Baron Rothschild

He can turn bricks into gold, junk into antiques, disasters into opportunities. But Pete Rothschild just can't transform his reputation.


After the vintage jeans gave way to vintage junk, the Central West End cleaned up and the junk turned into antiques. Rothschild had an eye for wit and tarnished elegance. He could set aside the schlock in seconds and, from the grubbiest of environs, pluck an object with enough style to tell its story.

Wood, scion of a real-estate family, left the antique store in 1974 to concentrate on bricks and mortar, but Rothschild stayed put. By then he'd married and divorced his first wife, the wild-spirited daughter of a family that could belong to any country club it chose. Single again, he moved easily in the emerging café society of the Central West End, bringing his old hippie friends along with him. No more joyrides with Buzz Wall to the lesbian bar on the East Side where waitresses lip-synched polkas. Instead, he taught Wall to drink Champagne and slurp oysters at the Chase.

Rothschild had bought his first building four years earlier -- a two-family on McPherson for $5,000, $4,500 of it financed. He'd thrown a keg party to knock out the kitchen's plaster walls and found out the next morning that rehab was hard work. Still, the plaster dust had gotten under his skin. He made ridiculous mistakes but kept going, earning what he figured was a street-level equivalent to a doctorate in real estate, financed by the Central West End's appreciating property values. He saw how city blocks changed when the worst house got fixed up. Saw what a difference a few nips and tucks could make to the façade of an old mansion. Saw possibilities everywhere, felt the rush of the deal.

In 1977, he married again, this time to Joyce, a gorgeous blond phys-ed teacher. She came from a nice middle-class family in Affton, she was five years his senior and she was recently divorced, with a baby girl. They moved into Hortense Place, and Joyce raced to catch up with Pete's social whirl. Soon the two were vying with each other even at the tennis net. The marriage ended in 1983 in a battle as ugly as anything on TV.

The bright spot for Pete: He won custody of their son, David, beginning what would prove "the most fun and the best and deepest relationship" of his life. He sent David to private schools to help him overcome dyslexia, took vacations with him every spring break. David grew up steady, methodical, mellow as the Grateful Dead. As he came into his own adulthood, he insisted on closeness and taught his father to open up.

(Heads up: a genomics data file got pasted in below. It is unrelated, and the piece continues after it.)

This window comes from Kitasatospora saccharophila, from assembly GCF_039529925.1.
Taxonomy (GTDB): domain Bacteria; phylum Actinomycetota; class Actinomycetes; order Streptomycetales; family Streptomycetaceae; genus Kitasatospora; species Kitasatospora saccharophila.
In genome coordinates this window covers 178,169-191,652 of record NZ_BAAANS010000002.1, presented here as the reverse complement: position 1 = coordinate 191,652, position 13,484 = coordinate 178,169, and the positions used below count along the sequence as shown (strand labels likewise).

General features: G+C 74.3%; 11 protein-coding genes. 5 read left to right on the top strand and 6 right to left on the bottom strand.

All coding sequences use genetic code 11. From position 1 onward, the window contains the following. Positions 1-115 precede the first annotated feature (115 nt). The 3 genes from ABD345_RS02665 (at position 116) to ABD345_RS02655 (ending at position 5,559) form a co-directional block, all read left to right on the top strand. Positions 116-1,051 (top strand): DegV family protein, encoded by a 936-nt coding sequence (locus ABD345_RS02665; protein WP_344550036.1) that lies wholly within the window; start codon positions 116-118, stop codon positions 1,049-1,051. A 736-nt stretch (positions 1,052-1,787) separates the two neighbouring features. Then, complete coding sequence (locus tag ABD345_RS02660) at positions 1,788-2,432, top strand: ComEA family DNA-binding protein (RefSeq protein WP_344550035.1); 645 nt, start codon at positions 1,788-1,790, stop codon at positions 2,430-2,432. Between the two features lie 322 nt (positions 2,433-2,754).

Then, when Joyce learned she had terminal cancer, a decade of parental acrimony dissolved. Rothschild became his ex-wife's good friend, gave her an apartment a few doors from her daughter. He grieved most for his son's sake, because in their relationship he'd found the joy and connection he'd never quite managed with his own father.

Pete Rothschild's real name is Milton David Rothschild II. But despite his affinity for wine, antiques, property and exchanges of gold, Rothschild blood does not run in his veins. His biological father was a Polish Jew, a concert pianist on tour. His mother was Scots-Irish, and he jokes that she must have been the source of the fiery temper that baffled his adoptive parents. That's all he knows, and he says it's all he wants to know. His parents are Milton and Marian Rothschild, and loyalty binds him.

Milton and Marian married late, but they made up for it. They worked together every day at their jewelry store in Clayton, called each other "Mr. R." and "Mrs. R.," told each other everything. Milton was short, brusque, as reliable as the gold clock faces he sold. Marian worried about everybody's feelings but her own. When Milton was 47, they adopted Pete and then a little girl, and forged a home life so stable and predictable it nearly drove Pete crazy: the same meals at the same time with the same small talk; the same expectations, held up daily and never fulfilled. By his teens he towered over his father, tormented his sister, fit nowhere.

He didn't want a carefully planned life, the sort that fit neatly within the four walls of a jewelry store. He did want success, but he wanted it his way. He wouldn't start with pearls and diamonds; he'd cast about, find sows' ears and make them silk purses. Sell his own taste. Sell himself.


A Monday evening in the early '80s at Joe Edwards' place in University City. Cards slide in quick fans across the table. Five cards into the game, Bob Wood folds. "If I don't have it, I don't want to go looking for it," he mutters to Canepa, who tends to fish.

Edwards takes his time with his cards; he likes high stakes, but he always wants a plan.

Rothschild, Edwards' friend since seventh grade at John Burroughs School, plays hunches like quicksilver and hopes the next card will change everything. When it doesn't, he bluffs.


The poker players all wound up betting on real estate, with varying degrees of bravado. Edwards stuck to the U. City Loop. Canepa saw himself as a landlord type and called the real dealmakers, Wood and Rothschild, "maniacal."

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